BANGOR, Maine — With demolition of the Bangor Auditorium only one more high school basketball tournament away, planning is under way to hold special events to commemorate the history surrounding the nearly 57-year-old facility.
The group is small right now, just Bass Park director Mike Dyer and longtime high school coach and basketball referee Bob Cimbollek, but many of the events are likely to have a basketball theme.
“Basketball has been such a big part of the history [of the auditorium] that it makes all kinds of sense to do as many things as we can” with basketball themes, said Dyer. Some or all of the Eastern Maine basketball tournaments have been held in the auditorium since it opened Oct. 1, 1955.
“The MPA [Maine Principals’ Association] indicated it definitely wanted to do something,” said Dyer of the state’s governing body for high school athletics that conducts the regional and state high school basketball tournaments. He expects others will be interested as well.
“WWE was just here and they indicated they may want to do another show” before it’s torn down, said Dyer.
“I’m sure we’ll be collaborating with various such groups to come up with five or six ideas and run with them,” he said.
Basketball won’t be the only activity that gets its due, Dyer believes. The auditorium also hosted numerous concerts; shows for sportsmen, boats and homes as well as industrial shows; plus school graduations and more.
Dyer expects it will be late spring or early summer before a committee will be put together.
“We’re definitely in the formative stage right now,” he said.
It’s too early to create a committee, he said, because all of the people and groups who might be interested in doing something haven’t even been identified or made their interest known.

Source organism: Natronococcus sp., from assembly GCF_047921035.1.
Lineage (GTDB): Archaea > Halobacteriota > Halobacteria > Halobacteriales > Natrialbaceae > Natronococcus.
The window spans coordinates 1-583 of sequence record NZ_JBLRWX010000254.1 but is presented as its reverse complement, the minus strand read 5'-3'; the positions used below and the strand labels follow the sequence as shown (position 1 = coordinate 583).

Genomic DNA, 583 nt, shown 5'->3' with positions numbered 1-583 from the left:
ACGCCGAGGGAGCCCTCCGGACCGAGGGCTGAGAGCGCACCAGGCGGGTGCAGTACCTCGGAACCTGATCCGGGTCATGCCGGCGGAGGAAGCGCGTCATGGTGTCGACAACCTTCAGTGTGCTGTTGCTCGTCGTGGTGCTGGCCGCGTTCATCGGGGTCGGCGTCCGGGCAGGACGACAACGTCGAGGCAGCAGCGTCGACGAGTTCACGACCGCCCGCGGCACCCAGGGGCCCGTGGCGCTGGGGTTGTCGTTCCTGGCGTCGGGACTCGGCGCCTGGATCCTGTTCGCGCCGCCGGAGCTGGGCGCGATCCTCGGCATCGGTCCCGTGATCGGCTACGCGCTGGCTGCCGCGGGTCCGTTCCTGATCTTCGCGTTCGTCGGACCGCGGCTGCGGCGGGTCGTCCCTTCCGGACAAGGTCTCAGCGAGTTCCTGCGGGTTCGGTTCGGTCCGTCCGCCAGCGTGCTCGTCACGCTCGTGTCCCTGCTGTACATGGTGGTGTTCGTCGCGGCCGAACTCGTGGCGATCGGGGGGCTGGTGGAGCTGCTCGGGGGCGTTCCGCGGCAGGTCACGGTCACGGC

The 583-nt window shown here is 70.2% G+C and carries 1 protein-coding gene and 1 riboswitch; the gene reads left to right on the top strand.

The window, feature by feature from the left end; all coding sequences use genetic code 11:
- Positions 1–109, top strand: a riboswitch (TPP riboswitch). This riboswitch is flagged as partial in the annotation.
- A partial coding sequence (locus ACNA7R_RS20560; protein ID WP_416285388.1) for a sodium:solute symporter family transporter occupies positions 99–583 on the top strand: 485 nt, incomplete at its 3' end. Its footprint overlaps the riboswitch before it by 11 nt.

Cimbollek, who coached in the auditorium for 20 years — seven with Bangor High and 13 with John Bapst — already has come up with several ideas with basketball themes.
“We’re looking at having a foul-shooting contest one day and a 3-point contest the next day,” said Cimbollek. “Those will be open to anybody who wants to do it.”
That’s just for openers.
Cimbollek would like to hold an undergrad tournament the day after the state Class C and D championship games are held at the auditorium.
“And we’ll have an alumni tournament,” said Cimbollek. “Jonesport-Beals, for instance, could have one team, or two teams.”
The only restriction is the players, boys and girls, would have to have played for their high school teams, said Cimbollek.
That doesn’t mean people who never played for their school will be left out. There also could be events that are open to anyone, such as 3-on-3 and 1-on-1 tournaments.
Cimbollek expects there will be some small charges to cover expenses.
The biggest limitation to the events will be scheduling because the auditorium will continue to hold events right up until Bangor High’s graduation ceremony in 2013, either June 2 or June 9.
“The next day, they start taking the roof off,” said Cimbollek.
Most of the basketball events will be around tournament time from mid-February to early March because that’s when the basketball floor will be down. All other events require the floor to be taken up and stored.
“Once the floor is [taken] up [after the tournament], it’ll stay up,” said Dyer.
Dyer believes that a lot of people will have items that can be offered for any number of displays that could take place in the final year.
“You never know what people may have in the way of memorabilia,” he said.
Some people may be surprised at Cimbollek embracing the celebration of the auditorium’s history leading up to its replacement.
Cimbollek spearheaded the effort to get a referendum vote in Bangor to overturn a City Council vote of approval for a new $65 million auditorium. He and his supporters said they thought the residents of Bangor should be heard.
Residents voted in favor of the arena 3-to-1 in May, and Cimbollek said he got what he wanted all along — a say in the decision by Bangor residents.
“When we were against the [new] auditorium, it was not about the auditorium,” said Cimbollek. “We wanted the civic center done first and then see how that did [financially before committing to a new auditorium].
“Now that it’s done, we want to do this right.”
He likes the idea of the auditorium’s history being celebrated.
“She’s a grand old lady,” said Cimbollek, “and I’d like to give everybody a chance to shoot at the auditorium. Maybe we’ll have a raffle to be the last person to make a basket, at both ends.”
Dyer said anyone with suggestions can call his office at 947-5555 or fax it to 947-5105.
Dyer sees the potential for a lot of work.
“This could be a full-time job for two or three people,” he said with a little laugh. “It has the potential to have a life of its own.”